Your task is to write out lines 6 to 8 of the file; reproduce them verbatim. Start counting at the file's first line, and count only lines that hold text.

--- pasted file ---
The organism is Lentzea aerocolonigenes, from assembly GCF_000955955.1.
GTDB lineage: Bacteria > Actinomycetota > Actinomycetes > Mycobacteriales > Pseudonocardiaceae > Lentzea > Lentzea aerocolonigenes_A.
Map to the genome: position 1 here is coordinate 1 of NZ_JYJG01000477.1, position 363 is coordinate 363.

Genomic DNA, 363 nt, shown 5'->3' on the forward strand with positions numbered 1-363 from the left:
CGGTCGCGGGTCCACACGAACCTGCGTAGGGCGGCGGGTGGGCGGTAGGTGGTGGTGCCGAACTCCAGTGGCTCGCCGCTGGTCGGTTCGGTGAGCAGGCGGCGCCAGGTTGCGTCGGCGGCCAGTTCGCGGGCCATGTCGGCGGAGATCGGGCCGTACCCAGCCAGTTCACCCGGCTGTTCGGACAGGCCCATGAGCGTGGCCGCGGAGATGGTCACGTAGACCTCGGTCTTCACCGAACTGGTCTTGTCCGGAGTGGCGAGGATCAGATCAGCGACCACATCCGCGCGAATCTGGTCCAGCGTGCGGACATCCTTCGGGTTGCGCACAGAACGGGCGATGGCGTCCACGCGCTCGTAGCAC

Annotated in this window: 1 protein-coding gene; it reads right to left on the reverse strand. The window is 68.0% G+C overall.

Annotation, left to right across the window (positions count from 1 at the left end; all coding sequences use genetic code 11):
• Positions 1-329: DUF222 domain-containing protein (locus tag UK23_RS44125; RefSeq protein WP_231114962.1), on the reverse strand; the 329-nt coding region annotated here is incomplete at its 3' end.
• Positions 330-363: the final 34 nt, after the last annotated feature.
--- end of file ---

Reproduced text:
Annotated in this window: 1 protein-coding gene; it reads right to left on the reverse strand. The window is 68.0% G+C overall.

Annotation, left to right across the window (positions count from 1 at the left end; all coding sequences use genetic code 11):
• Positions 1-329: DUF222 domain-containing protein (locus tag UK23_RS44125; RefSeq protein WP_231114962.1), on the reverse strand; the 329-nt coding region annotated here is incomplete at its 3' end.